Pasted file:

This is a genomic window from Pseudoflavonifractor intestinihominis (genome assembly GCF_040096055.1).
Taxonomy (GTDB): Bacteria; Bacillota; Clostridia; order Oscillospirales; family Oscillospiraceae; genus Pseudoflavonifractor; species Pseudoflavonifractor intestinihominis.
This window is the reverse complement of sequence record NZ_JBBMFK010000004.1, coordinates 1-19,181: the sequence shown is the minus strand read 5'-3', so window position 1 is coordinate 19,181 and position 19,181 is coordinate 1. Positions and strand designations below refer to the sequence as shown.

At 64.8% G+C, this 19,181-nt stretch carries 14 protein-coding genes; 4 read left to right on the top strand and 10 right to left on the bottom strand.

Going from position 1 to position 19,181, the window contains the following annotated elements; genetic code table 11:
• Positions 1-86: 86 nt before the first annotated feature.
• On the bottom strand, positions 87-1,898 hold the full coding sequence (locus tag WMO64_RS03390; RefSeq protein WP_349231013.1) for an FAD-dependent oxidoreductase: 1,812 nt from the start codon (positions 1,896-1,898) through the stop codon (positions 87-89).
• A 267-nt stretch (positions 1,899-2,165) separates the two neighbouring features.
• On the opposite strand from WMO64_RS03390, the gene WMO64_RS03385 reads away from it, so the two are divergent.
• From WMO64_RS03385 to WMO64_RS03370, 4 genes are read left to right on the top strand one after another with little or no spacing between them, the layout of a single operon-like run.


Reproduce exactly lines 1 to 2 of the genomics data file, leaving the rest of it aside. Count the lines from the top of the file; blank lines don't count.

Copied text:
This is a genomic window from Pseudoflavonifractor intestinihominis (genome assembly GCF_040096055.1).
Taxonomy (GTDB): Bacteria; Bacillota; Clostridia; order Oscillospirales; family Oscillospiraceae; genus Pseudoflavonifractor; species Pseudoflavonifractor intestinihominis.